The Securities and Exchange Commission is busy these days, and on many fronts. Not only has the agency pushed itself into the spotlight with charges of fraud against Goldman Sachs, but SEC Chairman Mary Schapiro recently requested a 12% increase in her budget for next year, a sign that the commission's activities will be further expanding. The role and responsibility of the commission is an important one for investors, particularly if markets fail to self-regulate. But the disparate way that the SEC has handled two big issues--health care costs and global warming--raises questions about whether it's being driven by evidence or swayed by political pressure.
President Obama has spoken in sweeping terms about both health care and global warming. In the run-up to health care reform he did not mince words over his belief in the dire need for corrective action in the U.S. health care system. For example, last June he cautioned that "the cost of our health care is a threat to our economy. It is an escalating burden on our families and businesses. It is a ticking time bomb for the federal budget. And it is unsustainable for the United States of America."
And health care was only one "time bomb" on the horizon, according to President Obama. Using similar rhetoric, he warned immediately after assuming the presidency that climate change "if left unchecked could result in violent conflict, terrible storms, shrinking coastlines and irreversible catastrophe." In fact, as a priority on Obama's domestic agenda, climate change has much in common with health care. According to the president, the threat to the economy each represents is on the same order of magnitude, and he has called repeatedly for prompt, full-scale legislative action on climate change, just as he did for health care.
In February 2010--in the midst of the heated health care debate and teetering negotiations--the SEC announced the issuance of formal guidance to public companies about their disclosure obligations relating to climate change. According to the SEC, this "interpretive release" was intended to clarify long-standing regulations governing disclosures. But it effectively requires public companies to begin including in their annual reports an assessment of any material effects of climate change on their business--both the risks posed by climate change itself and those posed by climate change legislation.
Despite the comparable economic dangers represented by health care and climate change, the SEC never called for similar disclosure about the risks to companies posed by health care legislation. Yet, after Congress passed sweeping health care legislation in March, reports of the negative financial consequences of the legislation immediately followed. AT&T, Verizon, Caterpillar and Deere & Co. announced anticipated losses ranging from $100 million to $1 billion due to a provision that repealed the tax deductibility for federal subsidies of retiree prescription drug benefits. Johnson & Johnson, Eli Lilly, Baxter International and many others also announced expected performance hits resulting from the new law.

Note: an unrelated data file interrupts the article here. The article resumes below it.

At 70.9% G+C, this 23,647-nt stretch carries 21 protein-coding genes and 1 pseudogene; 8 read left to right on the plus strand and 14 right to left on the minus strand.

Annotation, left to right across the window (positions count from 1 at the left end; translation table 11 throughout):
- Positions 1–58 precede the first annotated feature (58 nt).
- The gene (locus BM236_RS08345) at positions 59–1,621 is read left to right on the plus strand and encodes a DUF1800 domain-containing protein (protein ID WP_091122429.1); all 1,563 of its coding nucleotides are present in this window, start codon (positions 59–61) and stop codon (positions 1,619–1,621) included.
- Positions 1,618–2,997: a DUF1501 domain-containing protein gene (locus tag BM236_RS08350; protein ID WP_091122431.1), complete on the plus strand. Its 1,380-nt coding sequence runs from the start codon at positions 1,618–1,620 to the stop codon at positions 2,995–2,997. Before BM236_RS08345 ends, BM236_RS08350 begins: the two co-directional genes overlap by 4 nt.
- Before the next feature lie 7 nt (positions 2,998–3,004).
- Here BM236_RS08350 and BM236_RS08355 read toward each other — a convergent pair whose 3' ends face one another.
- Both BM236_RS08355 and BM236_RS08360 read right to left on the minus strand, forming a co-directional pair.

The new statute will also lead to broad, negative effects on the economy that could be sizable. It will boost total U.S. health expenditures by about 0.9% from 2010 to 2019, according to the chief actuary of the Centers for Medicare & Medicaid Services, who also called into question the viability of the legislation's scheduled Medicare payment reductions over the long term and further suggested that the health care system will have difficulty meeting the demands of the newly insured.
Given Obama's treatment of health care and climate change as equivalent dangers to the American economy, and given that massive legislative overhauls are the advocated response, the SEC's decision to step out publicly on climate change and remain silent on health care is puzzling. Actually, it is troubling.
SEC guidance of this type is not a common occurrence. In fact, the commission has not issued guidance relating to disclosures since 1998. Incidentally, that release required companies to address a rather high-profile matter that ultimately was a nonevent, "Y2K."
The Commission's governance of companies' disclosure requirements should ensure that investors have the information they need, in the manner they need, to make sound investment decisions. If existing SEC regulations without additional guidance did not adequately inform companies about how to deal with the risks (and potential gains) from climate change and associated legislation, then certainly those regulations are also insufficient in regard to health care.
So what would prompt the SEC to address one economic and legislative threat and ignore a comparable one? External political pressures are at least part of the explanation. As it turns out, a consortium of environmental groups petitioned the SEC in 2007 and has kept sustained pressure on the commission to oblige public companies to assess and disclose potential financial risk from climate change. It is an indirect way of pushing an agenda that may have otherwise stalled in Washington. In fact, the commission only issued the guidance after a rare party-line vote--more evidence suggesting that the agency was motivated by politics as much as policy.
In short, the commission appears to be biasing the disclosure process by adding new details in one area while ignoring others. Needlessly micromanaging the disclosure process is always problematic, but interference driven by interest group pressure is doubly problematic. A regulatory agency subject to political pressures and the whims of special interest groups is risky business, and not the kind that can be assessed in annual reports.
Alex Brill is a research fellow at AEI.